Currently, the average Basquet order value is $64 and consists of 10 items. Since the start of the third quarter, which began in July, Basquet has seen a 60% increase in sales indicating it expects to, at minimum, double in sales during the quarter.
Building loyalty and promoting niche brands
Basquet launched with a “very conservative funding amount” and a pre-seed round of $500,000 through angel investors, according to Diaz and Kaufman. They followed this same conservative approach in their marketing strategy.
“We knew that we were not only competing against huge, huge companies but also targeting a very sensitive market, because it is very much a health condition that we're after,” Kaufman said. “So we really didn't want to go out and be very aggressive in terms of marketing and advertising without really getting to know our customers, getting the data first and getting their insights.”
As part of its pre-launch marketing strategy, Basquet’s primary focus was on making personal connections with customers and gathering data on consumers looking for allergen-free products. Taking to social media, specifically Instagram, was Basquet’s main form of communication in growing a customer base and gaining feedback on the Basquet shopping experience. Diaz and Kaufman also forged partnerships with social media influencers and bloggers who are part of the food allergy community.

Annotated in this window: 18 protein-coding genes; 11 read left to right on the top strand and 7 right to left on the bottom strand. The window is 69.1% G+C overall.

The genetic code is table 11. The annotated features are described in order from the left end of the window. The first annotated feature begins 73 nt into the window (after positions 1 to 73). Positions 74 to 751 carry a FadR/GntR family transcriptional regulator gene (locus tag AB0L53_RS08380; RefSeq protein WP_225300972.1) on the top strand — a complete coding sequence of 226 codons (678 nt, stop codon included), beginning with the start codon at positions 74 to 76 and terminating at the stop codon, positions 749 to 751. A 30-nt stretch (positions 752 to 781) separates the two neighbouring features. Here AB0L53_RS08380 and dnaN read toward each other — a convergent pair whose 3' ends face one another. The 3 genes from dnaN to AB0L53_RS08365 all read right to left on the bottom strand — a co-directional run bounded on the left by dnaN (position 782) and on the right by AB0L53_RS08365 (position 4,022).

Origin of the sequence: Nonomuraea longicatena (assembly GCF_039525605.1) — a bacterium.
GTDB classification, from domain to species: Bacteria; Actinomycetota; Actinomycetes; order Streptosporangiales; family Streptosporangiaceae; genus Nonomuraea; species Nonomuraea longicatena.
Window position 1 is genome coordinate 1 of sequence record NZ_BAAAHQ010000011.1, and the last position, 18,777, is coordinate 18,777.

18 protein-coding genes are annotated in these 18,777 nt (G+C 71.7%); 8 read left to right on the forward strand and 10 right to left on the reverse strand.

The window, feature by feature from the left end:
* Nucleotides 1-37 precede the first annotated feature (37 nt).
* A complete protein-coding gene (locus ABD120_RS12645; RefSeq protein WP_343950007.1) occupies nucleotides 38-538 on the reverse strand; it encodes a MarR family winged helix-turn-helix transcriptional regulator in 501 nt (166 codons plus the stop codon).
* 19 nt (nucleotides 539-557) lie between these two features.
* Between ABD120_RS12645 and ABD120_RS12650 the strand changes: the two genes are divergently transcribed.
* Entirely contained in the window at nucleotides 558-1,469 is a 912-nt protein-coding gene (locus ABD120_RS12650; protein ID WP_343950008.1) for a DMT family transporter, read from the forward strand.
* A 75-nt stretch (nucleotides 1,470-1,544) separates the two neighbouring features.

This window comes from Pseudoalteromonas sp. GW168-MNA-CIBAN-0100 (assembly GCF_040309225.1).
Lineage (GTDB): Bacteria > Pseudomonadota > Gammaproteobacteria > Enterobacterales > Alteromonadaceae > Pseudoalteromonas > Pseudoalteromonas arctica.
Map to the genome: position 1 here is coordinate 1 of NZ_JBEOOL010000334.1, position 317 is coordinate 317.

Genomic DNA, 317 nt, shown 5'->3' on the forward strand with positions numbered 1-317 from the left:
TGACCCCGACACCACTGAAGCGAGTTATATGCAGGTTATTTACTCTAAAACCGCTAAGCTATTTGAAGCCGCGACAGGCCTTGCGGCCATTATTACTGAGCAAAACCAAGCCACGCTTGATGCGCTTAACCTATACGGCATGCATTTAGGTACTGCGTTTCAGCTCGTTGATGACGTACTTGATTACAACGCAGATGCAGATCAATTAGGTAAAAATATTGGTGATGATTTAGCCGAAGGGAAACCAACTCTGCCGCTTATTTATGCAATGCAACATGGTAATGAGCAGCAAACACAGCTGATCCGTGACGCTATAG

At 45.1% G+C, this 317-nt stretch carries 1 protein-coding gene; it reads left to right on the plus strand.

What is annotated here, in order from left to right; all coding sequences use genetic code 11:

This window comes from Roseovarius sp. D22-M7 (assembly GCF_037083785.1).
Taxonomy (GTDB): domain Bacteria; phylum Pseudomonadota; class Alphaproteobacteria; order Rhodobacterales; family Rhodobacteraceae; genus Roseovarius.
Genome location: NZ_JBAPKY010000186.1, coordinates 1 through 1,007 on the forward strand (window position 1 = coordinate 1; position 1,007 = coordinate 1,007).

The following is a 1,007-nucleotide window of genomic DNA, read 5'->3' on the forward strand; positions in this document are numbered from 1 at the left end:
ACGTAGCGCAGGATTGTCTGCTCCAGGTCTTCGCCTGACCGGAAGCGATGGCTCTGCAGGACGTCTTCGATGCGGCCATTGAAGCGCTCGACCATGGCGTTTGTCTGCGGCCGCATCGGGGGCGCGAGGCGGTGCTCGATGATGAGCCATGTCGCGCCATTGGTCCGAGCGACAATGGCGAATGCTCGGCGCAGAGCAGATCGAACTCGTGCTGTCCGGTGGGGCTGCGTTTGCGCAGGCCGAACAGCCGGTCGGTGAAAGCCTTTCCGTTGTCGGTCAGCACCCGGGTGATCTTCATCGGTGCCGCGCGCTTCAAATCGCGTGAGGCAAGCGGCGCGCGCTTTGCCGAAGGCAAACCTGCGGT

Basquet also established an affiliate program of 50 target consumers to test out the service and provide feedback. This lasted an additional two months after Basquet’s official launch. Since then, Diaz and Kaufman have turned to some paid advertising methods, but have decided to continue following a more organic marketing approach in order to continue getting feedback, building loyalty and further establishing the business.